The US has no vital interests in Syria, by Pat Buchanan.
Trump “will not stop here,” warned UN Ambassador Nikki Haley on Sunday. “If he needs to do more, he will.”
If Trump fails to back up Haley’s threat, the hawks now cheering him on will begin deriding him as “Donald Obama.” …
A Syrian war would consume Trump’s presidency. … How would we win such a war without raising a large army and sending it back into the Middle East?
It was anti-constitutional:
Another problem: Trump’s missile attack was unconstitutional. Assad had not attacked or threatened us, and Congress, which alone has the power to authorize war on Syria, has never done so. Indeed, Congress denied President Obama that specific authority in 2013. …
Trump’s strategic rational:
“When you kill innocent children, innocent babies—babies, little babies—with a chemical gas … that crosses many, many lines, beyond a red line. … And I will tell you, that attack on children yesterday had a big impact on me. … My attitude toward Syria and Assad has changed very much.”
Two days later, Trump was still emoting: “Beautiful babies were cruelly murdered in this very barbaric attack. No child of God should ever suffer such horror.” …
The possibility that it was a false flag attack is too high:
Why would Assad, who is winning the war and had been told America was no longer demanding his removal, order a nerve-gas attack on children, certain to ignite America’s rage, for no military gain?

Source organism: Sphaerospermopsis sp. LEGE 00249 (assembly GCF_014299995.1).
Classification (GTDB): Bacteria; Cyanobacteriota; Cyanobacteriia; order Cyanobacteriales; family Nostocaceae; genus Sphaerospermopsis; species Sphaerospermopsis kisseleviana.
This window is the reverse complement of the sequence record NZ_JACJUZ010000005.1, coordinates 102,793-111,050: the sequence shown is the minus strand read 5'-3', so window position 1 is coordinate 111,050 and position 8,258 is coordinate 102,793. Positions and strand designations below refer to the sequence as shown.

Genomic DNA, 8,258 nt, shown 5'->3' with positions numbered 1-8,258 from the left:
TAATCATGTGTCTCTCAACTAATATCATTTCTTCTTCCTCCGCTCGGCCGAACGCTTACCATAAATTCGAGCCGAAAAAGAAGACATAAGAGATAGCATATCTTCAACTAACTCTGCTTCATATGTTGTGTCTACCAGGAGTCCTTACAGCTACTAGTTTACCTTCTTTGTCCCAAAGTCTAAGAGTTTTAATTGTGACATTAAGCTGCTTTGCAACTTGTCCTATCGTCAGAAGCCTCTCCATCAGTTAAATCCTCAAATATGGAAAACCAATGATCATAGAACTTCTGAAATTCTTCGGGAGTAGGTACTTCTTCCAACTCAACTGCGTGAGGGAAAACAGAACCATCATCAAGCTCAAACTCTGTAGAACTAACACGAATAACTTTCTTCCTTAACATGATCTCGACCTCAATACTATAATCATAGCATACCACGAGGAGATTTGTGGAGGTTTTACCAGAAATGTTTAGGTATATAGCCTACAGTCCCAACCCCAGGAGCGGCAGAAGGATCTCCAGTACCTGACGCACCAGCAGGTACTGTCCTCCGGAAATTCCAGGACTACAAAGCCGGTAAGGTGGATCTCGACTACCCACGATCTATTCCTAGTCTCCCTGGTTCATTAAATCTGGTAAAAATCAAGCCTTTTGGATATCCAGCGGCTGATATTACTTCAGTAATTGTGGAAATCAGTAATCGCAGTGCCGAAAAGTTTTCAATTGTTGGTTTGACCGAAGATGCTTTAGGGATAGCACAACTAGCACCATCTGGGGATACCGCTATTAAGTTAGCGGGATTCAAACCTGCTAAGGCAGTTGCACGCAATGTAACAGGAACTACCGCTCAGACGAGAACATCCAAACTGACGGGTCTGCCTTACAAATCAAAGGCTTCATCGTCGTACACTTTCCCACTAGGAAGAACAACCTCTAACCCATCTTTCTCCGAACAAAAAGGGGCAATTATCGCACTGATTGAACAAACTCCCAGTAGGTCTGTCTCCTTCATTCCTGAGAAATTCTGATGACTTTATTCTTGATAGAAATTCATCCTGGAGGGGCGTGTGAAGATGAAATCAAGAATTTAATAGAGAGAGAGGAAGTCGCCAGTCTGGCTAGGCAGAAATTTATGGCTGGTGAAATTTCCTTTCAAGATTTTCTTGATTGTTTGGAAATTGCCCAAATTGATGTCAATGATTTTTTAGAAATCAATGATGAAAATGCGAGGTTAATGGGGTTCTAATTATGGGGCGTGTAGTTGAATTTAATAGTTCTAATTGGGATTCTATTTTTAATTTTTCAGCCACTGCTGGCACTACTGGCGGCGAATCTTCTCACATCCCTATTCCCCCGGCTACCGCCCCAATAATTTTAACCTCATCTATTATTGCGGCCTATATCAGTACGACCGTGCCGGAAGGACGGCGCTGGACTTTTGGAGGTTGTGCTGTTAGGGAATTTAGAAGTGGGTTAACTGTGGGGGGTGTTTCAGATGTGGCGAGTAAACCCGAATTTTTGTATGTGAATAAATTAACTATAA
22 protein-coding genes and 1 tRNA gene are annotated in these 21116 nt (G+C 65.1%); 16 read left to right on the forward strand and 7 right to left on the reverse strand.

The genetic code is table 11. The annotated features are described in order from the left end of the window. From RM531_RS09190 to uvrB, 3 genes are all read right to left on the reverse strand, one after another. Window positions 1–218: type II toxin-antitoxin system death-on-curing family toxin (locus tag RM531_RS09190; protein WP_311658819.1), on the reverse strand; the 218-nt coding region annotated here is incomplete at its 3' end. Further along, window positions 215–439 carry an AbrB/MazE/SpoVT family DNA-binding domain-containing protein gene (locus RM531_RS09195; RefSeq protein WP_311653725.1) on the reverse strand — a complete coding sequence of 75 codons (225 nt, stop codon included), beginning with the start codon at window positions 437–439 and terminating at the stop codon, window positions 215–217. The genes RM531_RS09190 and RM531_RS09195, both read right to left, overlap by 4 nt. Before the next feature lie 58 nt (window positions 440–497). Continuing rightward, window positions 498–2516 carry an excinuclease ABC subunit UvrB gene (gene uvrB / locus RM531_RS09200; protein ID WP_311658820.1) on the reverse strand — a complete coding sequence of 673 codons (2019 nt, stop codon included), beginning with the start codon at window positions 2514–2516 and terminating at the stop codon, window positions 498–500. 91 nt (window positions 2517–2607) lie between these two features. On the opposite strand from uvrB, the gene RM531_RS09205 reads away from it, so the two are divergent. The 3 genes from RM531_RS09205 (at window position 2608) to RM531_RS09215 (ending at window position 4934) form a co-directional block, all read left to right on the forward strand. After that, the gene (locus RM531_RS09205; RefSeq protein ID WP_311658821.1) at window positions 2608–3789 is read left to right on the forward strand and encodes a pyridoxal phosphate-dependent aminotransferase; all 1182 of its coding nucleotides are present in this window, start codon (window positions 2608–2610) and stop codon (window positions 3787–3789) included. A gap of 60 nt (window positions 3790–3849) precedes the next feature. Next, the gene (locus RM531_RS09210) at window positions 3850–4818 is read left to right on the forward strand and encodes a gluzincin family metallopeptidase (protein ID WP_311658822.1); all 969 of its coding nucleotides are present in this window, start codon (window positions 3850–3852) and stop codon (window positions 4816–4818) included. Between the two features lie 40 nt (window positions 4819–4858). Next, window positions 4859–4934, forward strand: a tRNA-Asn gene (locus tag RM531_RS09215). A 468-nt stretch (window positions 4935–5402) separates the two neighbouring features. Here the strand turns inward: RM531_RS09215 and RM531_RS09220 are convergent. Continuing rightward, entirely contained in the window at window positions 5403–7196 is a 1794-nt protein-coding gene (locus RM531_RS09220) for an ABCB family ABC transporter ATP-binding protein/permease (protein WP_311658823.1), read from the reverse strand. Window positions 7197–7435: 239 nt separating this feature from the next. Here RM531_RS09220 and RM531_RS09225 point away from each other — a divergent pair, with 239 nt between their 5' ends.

Like the gas attack in 2013, this has the marks of a false-flag operation to stampede America into Syria’s civil war. …
All the other parties have vital interests at stake so will fight like they mean it:
We have no vital national interest in Syria’s civil war. It is those doing the fighting who have causes they deem worth dying for.
For ISIS, it is the dream of a caliphate. For al-Qaeda, it is about driving the Crusaders out of the Dar al Islam. For the Turks, it is, as always, about the Kurds.
For Assad, this war is about his survival and that of his regime. For Putin, it is about Russia remaining a great power and not losing its last naval base in the Med. For Iran, this is about preserving a land bridge to its Shiite ally Hezbollah. For Hezbollah it is about not being cut off from the Shiite world and isolated in Lebanon.
Because all have vital interests in Syria, all have invested more blood in this conflict than have we. And they are not going to give up their gains or goals in Syria and yield to the Americans without a fight.
hat-tip Stephen Neil